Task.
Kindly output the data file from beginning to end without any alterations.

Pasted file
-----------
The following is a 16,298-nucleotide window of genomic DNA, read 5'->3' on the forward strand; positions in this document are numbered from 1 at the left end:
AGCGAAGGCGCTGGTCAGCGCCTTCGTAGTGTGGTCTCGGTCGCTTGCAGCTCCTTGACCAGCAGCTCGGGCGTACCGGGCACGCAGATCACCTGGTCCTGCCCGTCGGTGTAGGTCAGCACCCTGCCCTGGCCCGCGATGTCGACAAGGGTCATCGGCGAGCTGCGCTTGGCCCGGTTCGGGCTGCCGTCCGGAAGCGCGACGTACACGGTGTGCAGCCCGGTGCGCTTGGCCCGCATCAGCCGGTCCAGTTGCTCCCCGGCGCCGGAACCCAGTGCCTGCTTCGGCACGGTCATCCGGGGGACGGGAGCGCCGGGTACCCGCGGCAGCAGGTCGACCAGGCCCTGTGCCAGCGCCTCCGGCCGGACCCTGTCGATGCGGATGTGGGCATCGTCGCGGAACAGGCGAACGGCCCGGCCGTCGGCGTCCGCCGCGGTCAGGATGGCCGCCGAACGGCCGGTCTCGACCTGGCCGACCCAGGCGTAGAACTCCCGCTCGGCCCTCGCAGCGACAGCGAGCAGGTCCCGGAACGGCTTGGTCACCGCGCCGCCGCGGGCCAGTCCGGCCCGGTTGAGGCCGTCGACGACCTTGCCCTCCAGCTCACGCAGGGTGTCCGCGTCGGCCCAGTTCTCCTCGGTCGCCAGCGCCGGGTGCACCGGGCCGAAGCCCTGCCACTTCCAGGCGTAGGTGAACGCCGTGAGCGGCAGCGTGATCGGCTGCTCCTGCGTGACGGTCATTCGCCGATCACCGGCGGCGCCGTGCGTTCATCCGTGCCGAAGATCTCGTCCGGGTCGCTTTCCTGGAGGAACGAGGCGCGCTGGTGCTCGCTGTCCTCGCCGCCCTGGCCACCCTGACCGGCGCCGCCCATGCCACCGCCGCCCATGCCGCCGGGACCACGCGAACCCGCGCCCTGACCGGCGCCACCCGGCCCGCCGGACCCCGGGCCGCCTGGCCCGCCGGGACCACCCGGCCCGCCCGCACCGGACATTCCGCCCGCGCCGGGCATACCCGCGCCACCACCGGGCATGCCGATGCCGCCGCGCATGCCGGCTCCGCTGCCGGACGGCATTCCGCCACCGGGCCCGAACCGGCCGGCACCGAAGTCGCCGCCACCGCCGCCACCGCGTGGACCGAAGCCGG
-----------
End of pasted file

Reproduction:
The following is a 16,298-nucleotide window of genomic DNA, read 5'->3' on the forward strand; positions in this document are numbered from 1 at the left end:
AGCGAAGGCGCTGGTCAGCGCCTTCGTAGTGTGGTCTCGGTCGCTTGCAGCTCCTTGACCAGCAGCTCGGGCGTACCGGGCACGCAGATCACCTGGTCCTGCCCGTCGGTGTAGGTCAGCACCCTGCCCTGGCCCGCGATGTCGACAAGGGTCATCGGCGAGCTGCGCTTGGCCCGGTTCGGGCTGCCGTCCGGAAGCGCGACGTACACGGTGTGCAGCCCGGTGCGCTTGGCCCGCATCAGCCGGTCCAGTTGCTCCCCGGCGCCGGAACCCAGTGCCTGCTTCGGCACGGTCATCCGGGGGACGGGAGCGCCGGGTACCCGCGGCAGCAGGTCGACCAGGCCCTGTGCCAGCGCCTCCGGCCGGACCCTGTCGATGCGGATGTGGGCATCGTCGCGGAACAGGCGAACGGCCCGGCCGTCGGCGTCCGCCGCGGTCAGGATGGCCGCCGAACGGCCGGTCTCGACCTGGCCGACCCAGGCGTAGAACTCCCGCTCGGCCCTCGCAGCGACAGCGAGCAGGTCCCGGAACGGCTTGGTCACCGCGCCGCCGCGGGCCAGTCCGGCCCGGTTGAGGCCGTCGACGACCTTGCCCTCCAGCTCACGCAGGGTGTCCGCGTCGGCCCAGTTCTCCTCGGTCGCCAGCGCCGGGTGCACCGGGCCGAAGCCCTGCCACTTCCAGGCGTAGGTGAACGCCGTGAGCGGCAGCGTGATCGGCTGCTCCTGCGTGACGGTCATTCGCCGATCACCGGCGGCGCCGTGCGTTCATCCGTGCCGAAGATCTCGTCCGGGTCGCTTTCCTGGAGGAACGAGGCGCGCTGGTGCTCGCTGTCCTCGCCGCCCTGGCCACCCTGACCGGCGCCGCCCATGCCACCGCCGCCCATGCCGCCGGGACCACGCGAACCCGCGCCCTGACCGGCGCCACCCGGCCCGCCGGACCCCGGGCCGCCTGGCCCGCCGGGACCACCCGGCCCGCCCGCACCGGACATTCCGCCCGCGCCGGGCATACCCGCGCCACCACCGGGCATGCCGATGCCGCCGCGCATGCCGGCTCCGCTGCCGGACGGCATTCCGCCACCGGGCCCGAACCGGCCGGCACCGAAGTCGCCGCCACCGCCGCCACCGCGTGGACCGAAGCCGG